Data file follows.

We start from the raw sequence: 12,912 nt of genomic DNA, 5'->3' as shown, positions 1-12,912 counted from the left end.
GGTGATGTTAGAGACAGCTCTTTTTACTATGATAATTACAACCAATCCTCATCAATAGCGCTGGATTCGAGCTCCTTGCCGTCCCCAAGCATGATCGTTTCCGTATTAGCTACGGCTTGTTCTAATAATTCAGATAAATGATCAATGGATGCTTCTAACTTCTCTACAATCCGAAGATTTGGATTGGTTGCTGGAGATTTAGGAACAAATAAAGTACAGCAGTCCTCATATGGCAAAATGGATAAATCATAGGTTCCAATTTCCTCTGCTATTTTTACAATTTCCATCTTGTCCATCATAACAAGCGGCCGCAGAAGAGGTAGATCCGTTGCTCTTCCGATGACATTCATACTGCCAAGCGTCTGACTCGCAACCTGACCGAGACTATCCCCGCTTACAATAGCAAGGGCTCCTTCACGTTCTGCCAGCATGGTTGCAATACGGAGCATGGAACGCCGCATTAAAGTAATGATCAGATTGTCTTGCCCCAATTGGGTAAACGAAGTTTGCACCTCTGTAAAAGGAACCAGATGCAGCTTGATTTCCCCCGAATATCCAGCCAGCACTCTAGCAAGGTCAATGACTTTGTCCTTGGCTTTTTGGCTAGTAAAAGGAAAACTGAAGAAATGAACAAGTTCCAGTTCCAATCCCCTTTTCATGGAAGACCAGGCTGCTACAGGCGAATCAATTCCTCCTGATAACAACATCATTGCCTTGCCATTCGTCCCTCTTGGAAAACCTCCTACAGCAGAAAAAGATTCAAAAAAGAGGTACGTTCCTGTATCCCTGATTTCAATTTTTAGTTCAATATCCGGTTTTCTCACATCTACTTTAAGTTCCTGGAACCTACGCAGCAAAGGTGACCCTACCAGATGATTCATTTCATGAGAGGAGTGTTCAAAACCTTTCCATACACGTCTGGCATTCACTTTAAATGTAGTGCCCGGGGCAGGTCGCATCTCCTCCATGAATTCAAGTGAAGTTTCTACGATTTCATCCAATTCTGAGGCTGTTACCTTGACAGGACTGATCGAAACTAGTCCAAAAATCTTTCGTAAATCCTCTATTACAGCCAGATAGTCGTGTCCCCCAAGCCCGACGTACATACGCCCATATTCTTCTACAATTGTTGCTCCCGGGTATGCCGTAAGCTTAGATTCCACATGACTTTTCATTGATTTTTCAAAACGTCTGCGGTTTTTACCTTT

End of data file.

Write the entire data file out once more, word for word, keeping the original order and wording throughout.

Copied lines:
We start from the raw sequence: 12,912 nt of genomic DNA, 5'->3' as shown, positions 1-12,912 counted from the left end.
GGTGATGTTAGAGACAGCTCTTTTTACTATGATAATTACAACCAATCCTCATCAATAGCGCTGGATTCGAGCTCCTTGCCGTCCCCAAGCATGATCGTTTCCGTATTAGCTACGGCTTGTTCTAATAATTCAGATAAATGATCAATGGATGCTTCTAACTTCTCTACAATCCGAAGATTTGGATTGGTTGCTGGAGATTTAGGAACAAATAAAGTACAGCAGTCCTCATATGGCAAAATGGATAAATCATAGGTTCCAATTTCCTCTGCTATTTTTACAATTTCCATCTTGTCCATCATAACAAGCGGCCGCAGAAGAGGTAGATCCGTTGCTCTTCCGATGACATTCATACTGCCAAGCGTCTGACTCGCAACCTGACCGAGACTATCCCCGCTTACAATAGCAAGGGCTCCTTCACGTTCTGCCAGCATGGTTGCAATACGGAGCATGGAACGCCGCATTAAAGTAATGATCAGATTGTCTTGCCCCAATTGGGTAAACGAAGTTTGCACCTCTGTAAAAGGAACCAGATGCAGCTTGATTTCCCCCGAATATCCAGCCAGCACTCTAGCAAGGTCAATGACTTTGTCCTTGGCTTTTTGGCTAGTAAAAGGAAAACTGAAGAAATGAACAAGTTCCAGTTCCAATCCCCTTTTCATGGAAGACCAGGCTGCTACAGGCGAATCAATTCCTCCTGATAACAACATCATTGCCTTGCCATTCGTCCCTCTTGGAAAACCTCCTACAGCAGAAAAAGATTCAAAAAAGAGGTACGTTCCTGTATCCCTGATTTCAATTTTTAGTTCAATATCCGGTTTTCTCACATCTACTTTAAGTTCCTGGAACCTACGCAGCAAAGGTGACCCTACCAGATGATTCATTTCATGAGAGGAGTGTTCAAAACCTTTCCATACACGTCTGGCATTCACTTTAAATGTAGTGCCCGGGGCAGGTCGCATCTCCTCCATGAATTCAAGTGAAGTTTCTACGATTTCATCCAATTCTGAGGCTGTTACCTTGACAGGACTGATCGAAACTAGTCCAAAAATCTTTCGTAAATCCTCTATTACAGCCAGATAGTCGTGTCCCCCAAGCCCGACGTACATACGCCCATATTCTTCTACAATTGTTGCTCCCGGGTATGCCGTAAGCTTAGATTCCACATGACTTTTCATTGATTTTTCAAAACGTCTGCGGTTTTTACCTTT